Rahela and Pere Trantalovski inspecting the condition of the trees. Photo by Ljiljana Mitevska

The juice that the family Tranatlovski produces is made solely from their apples, without any additives, sugar or artificial sweeteners. “It is still not considered 100% organic. It’s because we are in a transitional period. You see, there is a regulation that two years must pass for a plot of land with apples to be cleaned from the use of any pesticides or fertilizers. After all the analysis are made by the competent institutions and a green light is given that the soil is clean, then we can label the juice as organic,” says Pere.

The mayor benefit of the Trantalovski household from the IISEE project is the fact that now they can sell the juice and any of their produce on the farm. This came as a result of the strong lobbying of We Effect’s partner NFF that succeeded to make legislative changes that allow farmers to become registered food operators and to legally sell their produce directly on the farm by using the model – on farm sales. Pere says:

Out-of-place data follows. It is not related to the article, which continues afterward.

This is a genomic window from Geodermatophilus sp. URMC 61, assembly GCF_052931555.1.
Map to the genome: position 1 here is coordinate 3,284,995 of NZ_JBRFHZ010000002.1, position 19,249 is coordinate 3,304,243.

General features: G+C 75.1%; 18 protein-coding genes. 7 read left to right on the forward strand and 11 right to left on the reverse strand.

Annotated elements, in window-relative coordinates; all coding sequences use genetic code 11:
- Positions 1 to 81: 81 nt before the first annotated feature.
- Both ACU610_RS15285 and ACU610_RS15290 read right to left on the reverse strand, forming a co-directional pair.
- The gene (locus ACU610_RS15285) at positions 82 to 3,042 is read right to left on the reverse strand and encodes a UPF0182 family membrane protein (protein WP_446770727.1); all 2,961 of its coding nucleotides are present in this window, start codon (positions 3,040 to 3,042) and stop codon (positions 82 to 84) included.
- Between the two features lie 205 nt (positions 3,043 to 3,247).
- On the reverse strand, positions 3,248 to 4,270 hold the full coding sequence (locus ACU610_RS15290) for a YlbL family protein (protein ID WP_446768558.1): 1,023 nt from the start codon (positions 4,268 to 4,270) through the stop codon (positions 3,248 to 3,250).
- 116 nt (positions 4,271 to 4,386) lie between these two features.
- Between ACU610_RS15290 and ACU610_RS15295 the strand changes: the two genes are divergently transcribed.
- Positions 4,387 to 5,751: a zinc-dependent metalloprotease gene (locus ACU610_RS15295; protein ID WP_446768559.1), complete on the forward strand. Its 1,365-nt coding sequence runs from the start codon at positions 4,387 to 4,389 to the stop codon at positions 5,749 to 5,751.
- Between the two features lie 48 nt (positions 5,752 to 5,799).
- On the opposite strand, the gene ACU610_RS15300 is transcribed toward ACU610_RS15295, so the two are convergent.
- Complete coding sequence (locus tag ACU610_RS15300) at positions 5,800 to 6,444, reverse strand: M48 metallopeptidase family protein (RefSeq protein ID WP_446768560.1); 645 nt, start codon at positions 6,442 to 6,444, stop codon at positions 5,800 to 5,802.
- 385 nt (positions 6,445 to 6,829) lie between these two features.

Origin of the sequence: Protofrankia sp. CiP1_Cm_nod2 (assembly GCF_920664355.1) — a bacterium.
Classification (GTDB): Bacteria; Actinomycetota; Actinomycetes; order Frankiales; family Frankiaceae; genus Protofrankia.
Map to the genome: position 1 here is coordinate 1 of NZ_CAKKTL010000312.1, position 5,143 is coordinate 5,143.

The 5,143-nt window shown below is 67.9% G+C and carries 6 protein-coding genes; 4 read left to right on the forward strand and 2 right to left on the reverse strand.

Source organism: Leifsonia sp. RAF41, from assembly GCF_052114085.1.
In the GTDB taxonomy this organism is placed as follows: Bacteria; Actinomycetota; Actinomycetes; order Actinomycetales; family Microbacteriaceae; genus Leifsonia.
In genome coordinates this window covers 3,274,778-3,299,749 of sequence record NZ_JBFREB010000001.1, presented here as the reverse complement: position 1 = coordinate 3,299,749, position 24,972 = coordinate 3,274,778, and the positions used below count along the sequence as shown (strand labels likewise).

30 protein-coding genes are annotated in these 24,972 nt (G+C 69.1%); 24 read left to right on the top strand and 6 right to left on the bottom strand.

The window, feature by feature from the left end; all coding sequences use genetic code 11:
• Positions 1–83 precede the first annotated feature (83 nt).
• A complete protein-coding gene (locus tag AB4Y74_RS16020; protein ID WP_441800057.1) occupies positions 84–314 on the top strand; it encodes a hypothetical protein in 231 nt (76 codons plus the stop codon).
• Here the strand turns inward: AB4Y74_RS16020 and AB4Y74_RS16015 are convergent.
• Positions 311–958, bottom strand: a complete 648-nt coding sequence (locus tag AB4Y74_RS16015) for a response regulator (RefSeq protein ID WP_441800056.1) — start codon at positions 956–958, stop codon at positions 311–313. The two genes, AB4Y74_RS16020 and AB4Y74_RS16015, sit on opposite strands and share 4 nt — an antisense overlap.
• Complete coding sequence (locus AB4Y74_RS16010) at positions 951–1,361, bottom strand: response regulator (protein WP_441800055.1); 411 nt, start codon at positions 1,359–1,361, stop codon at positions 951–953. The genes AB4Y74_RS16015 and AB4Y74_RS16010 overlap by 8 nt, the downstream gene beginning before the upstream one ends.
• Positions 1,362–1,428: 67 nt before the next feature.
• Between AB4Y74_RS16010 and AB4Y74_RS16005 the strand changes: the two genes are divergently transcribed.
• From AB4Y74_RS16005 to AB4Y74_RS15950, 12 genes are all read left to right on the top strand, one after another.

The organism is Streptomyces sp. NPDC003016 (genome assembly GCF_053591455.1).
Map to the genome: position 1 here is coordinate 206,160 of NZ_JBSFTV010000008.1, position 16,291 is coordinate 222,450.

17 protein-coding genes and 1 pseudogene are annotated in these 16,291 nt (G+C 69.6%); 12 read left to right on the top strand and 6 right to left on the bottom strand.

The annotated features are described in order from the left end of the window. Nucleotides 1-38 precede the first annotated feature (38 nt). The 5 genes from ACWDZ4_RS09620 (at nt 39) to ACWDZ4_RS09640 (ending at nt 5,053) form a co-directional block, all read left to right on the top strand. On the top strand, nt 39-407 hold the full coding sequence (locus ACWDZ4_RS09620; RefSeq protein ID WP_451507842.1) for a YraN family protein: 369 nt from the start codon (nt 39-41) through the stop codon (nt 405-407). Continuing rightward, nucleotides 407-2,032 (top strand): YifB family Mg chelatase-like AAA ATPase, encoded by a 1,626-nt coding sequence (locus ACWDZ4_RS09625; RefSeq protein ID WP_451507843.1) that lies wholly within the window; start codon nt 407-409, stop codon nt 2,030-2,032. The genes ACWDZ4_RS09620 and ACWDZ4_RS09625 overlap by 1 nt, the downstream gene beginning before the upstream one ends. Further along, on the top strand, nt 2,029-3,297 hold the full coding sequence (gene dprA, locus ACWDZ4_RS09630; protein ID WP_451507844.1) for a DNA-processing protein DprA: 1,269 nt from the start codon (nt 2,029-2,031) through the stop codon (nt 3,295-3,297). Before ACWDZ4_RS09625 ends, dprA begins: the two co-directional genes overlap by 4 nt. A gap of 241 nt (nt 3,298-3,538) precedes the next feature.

We can sell up to 10,000 litters of juice a year, right here on the farm.

Rahela and Pere Trantalovski in their small apple processing unit. Photo by Ljiljana Mitevska

Rahela explains that with the “on farm sale” everything has gotten easier. “We don’t waste time to offer our products to shops, supermarkets and middleman traders. Now, simply the customers themselves come to our farm and when they are happy with the product, they spread the word. We have actually realized a lot of sales from ‘word of mouth’,” she says, adding that they also advertise their products on social media, and they are using NFF’s online sales platform e-Farm.

“Realistically this is what we live from. It’s fine, we make a good living now,” Rahela is happy to say.

Apart from the apples from his own orchards, Pere is now purchasing apples from other apple farmers in the region on a contractual basis. “We have 10 cooperants that we purchase apples from. When the price was around 2 denars, we gave them 5 denars for their second-class apples that they couldn’t sell on the market as apples for consumption,” says Pere.

Rahela and Pere Trantalovski the proud producers of Prespino, a 100% natural apple juice. Photo by Ljiljana Mitevska

Rahela explains that like this the cooperants certainly earn more than selling the apples to a trader-middleman, but still, they don’t have huge earnings.